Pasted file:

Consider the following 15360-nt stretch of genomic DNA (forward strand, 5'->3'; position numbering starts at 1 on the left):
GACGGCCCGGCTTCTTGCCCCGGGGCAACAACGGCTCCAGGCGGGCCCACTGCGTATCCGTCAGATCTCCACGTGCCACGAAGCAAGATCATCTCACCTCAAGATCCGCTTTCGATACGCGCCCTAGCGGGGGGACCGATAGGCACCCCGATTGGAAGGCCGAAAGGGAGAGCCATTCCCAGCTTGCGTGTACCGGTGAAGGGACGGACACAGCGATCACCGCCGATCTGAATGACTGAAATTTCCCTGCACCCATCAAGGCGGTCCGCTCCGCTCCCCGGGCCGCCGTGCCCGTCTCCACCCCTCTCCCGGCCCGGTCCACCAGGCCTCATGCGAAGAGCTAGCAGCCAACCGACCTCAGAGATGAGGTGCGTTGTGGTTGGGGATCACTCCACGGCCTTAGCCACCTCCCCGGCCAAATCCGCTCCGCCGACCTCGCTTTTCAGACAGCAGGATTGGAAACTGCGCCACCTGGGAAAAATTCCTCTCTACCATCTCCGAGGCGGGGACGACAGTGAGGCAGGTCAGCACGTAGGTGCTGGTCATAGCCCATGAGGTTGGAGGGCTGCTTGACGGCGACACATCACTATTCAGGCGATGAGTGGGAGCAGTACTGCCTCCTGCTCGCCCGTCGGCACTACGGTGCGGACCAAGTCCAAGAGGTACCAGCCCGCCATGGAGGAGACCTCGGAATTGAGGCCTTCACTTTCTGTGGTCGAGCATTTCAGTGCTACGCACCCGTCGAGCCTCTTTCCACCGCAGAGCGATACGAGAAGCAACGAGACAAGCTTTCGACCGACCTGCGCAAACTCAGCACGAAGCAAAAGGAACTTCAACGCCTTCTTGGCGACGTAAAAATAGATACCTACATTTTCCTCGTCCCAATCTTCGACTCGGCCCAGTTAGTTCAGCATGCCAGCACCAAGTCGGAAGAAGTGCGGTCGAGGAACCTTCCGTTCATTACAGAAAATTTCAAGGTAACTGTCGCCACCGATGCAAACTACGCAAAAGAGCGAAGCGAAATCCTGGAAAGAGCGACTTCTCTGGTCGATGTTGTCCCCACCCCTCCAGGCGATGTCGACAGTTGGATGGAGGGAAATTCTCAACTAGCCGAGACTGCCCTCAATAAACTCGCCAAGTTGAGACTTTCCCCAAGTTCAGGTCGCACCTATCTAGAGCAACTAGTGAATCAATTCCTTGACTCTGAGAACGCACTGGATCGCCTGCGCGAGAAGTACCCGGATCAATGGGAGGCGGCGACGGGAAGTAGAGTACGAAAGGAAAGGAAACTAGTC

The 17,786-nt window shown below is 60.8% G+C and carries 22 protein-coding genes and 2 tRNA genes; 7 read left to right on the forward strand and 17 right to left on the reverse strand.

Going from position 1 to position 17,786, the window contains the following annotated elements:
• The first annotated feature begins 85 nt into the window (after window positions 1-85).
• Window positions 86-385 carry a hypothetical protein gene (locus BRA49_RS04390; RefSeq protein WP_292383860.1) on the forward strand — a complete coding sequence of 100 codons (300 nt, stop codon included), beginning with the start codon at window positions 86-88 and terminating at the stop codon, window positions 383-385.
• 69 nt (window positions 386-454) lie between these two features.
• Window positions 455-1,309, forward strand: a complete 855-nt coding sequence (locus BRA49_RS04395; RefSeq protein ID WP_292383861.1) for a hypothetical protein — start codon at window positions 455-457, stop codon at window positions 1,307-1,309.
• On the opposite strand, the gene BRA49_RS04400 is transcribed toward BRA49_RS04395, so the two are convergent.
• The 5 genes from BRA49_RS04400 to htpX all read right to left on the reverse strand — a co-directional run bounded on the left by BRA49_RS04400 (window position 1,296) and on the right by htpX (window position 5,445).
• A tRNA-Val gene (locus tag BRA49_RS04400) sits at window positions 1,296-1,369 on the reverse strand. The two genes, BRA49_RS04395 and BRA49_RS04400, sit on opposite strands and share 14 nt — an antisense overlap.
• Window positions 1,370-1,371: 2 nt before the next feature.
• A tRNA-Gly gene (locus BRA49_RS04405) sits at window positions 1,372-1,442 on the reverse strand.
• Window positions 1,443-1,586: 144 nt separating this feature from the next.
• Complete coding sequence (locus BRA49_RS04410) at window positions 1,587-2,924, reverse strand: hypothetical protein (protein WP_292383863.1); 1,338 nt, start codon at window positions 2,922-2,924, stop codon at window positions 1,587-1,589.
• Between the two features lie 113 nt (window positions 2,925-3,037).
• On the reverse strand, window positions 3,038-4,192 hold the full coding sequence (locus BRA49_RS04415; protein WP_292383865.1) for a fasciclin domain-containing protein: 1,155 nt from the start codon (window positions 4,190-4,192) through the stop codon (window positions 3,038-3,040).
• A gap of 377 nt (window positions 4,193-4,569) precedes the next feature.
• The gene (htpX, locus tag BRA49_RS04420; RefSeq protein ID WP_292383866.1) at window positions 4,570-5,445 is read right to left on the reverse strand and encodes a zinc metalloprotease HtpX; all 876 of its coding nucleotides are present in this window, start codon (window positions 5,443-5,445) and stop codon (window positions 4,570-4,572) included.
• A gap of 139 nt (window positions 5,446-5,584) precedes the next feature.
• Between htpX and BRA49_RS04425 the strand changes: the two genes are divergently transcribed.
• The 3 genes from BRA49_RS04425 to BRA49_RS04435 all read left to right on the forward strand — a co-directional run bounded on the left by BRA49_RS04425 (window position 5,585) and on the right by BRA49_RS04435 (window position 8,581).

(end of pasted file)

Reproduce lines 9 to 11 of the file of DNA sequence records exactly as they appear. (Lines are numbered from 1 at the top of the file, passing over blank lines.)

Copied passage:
• On the opposite strand, the gene BRA49_RS04400 is transcribed toward BRA49_RS04395, so the two are convergent.
• The 5 genes from BRA49_RS04400 to htpX all read right to left on the reverse strand — a co-directional run bounded on the left by BRA49_RS04400 (window position 1,296) and on the right by htpX (window position 5,445).
• A tRNA-Val gene (locus tag BRA49_RS04400) sits at window positions 1,296-1,369 on the reverse strand. The two genes, BRA49_RS04395 and BRA49_RS04400, sit on opposite strands and share 14 nt — an antisense overlap.